| BOSTON, July 24
BOSTON, July 24 Billionaire investor Kenneth
Griffin, who oversees $20 billion at hedge fund Citadel LLC,
filed for divorce from his wife citing "irreconcilable
differences," according to court filings seen by Reuters on
Griffin, 45, has been married to Anne Dias Griffin, 43, for
11 years and the couple have three young children. Dias Griffin
ran her own hedge fund, Aragon Global Management, for eight
years before turning that firm into a family office.
"Any attempt at reconciliation would be impracticable and
not in the best interest of the family," divorce papers, signed
by Kenneth Griffin and filed in the Circuit Court of Cook
County, Illinois, on Wednesday, said.
The papers said the couple has been separated for more than
Dias Griffin's lawyer, Robert Stephan Cohen, said in a
statement "Ken Griffin unilaterally filed a divorce petition
with no notice to either me or my client, knowing full well that
she had just left for summer vacation with their three young
children and would therefore be unable to respond."
Griffin's attorney, Karen Krehbiel, said in an emailed
statement that the divorce was a personal matter and that the
family was seeking privacy.
Griffin, who first started trading from his Harvard College
dormitory room before graduating in 1989, is estimated to be
worth $5.5 billion, according to Forbes.
His hedge fund, Citadel, ranks as one of the industry's
biggest and Griffin is often asked to speak publicly about key
issues in the financial services industry. Citadel's flagship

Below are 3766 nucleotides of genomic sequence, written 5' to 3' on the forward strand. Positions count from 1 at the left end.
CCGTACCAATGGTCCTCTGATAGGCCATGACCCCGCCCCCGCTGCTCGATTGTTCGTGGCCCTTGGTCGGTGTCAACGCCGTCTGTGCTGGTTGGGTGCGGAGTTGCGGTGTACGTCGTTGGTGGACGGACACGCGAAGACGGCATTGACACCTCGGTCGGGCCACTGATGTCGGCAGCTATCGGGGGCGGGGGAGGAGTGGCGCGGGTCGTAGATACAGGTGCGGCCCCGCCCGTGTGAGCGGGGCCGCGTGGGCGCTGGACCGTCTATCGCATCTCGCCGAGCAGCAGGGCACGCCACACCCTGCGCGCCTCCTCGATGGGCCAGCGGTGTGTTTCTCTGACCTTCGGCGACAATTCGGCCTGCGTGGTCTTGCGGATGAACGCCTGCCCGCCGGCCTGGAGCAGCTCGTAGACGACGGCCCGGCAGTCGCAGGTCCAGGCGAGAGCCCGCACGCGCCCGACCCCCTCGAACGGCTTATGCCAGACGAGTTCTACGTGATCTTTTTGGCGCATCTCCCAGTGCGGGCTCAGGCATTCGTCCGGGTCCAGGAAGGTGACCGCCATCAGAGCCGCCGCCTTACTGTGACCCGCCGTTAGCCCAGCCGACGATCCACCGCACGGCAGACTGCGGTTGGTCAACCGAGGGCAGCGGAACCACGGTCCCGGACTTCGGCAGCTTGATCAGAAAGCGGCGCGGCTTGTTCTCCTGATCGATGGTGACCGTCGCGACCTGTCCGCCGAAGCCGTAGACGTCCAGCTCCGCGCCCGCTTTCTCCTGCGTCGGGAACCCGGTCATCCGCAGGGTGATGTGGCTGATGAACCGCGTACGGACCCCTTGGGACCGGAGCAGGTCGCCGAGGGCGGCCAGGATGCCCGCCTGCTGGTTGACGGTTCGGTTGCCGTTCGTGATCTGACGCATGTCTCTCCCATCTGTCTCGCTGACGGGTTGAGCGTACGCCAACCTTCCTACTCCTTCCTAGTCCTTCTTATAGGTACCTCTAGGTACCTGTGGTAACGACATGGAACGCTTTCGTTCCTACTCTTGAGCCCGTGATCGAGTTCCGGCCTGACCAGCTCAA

portfolios gained 6.6 percent in the first half of 2014.
Dias Griffin, who has a business degree from Harvard,
founded Aragon Global Management in 2001 with seed capital from
industry legend Julian Robertson, who helped launch some of the
country's biggest hedge funds including Lone Pine Capital and
Viking Global Investors.
Prior to launching Aragon, she worked at Goldman Sachs,
Fidelity Investments, Soros Fund Management and Viking.
At its peak, Aragon, which focused on global media,
technology and telecommunications companies, invested nearly
$200 million. Five years ago, Dias Griffin returned the money to
her outside clients and now runs the firm as a family office
managing personal assets, a spokeswoman said.
As a couple, the Griffins are prominent donors and gave $19
million to help build the Modern Wing at the Chicago Art
Institute, where they had their first date. In 2014, Griffin
announced plans to donate $150 million to Harvard, pledging the
largest single gift ever to the Ivy League school.
It is the second high-profile breakup in the hedge fund
world recently. A few weeks ago, cable news station CNBC
reported that billionaire investor David Tepper, who runs
Appaloosa Management, has split from his wife of nearly 30
(Reporting by Svea Herbst-Bayliss; Editing by Richard Valdmanis
and Phil Berlowitz)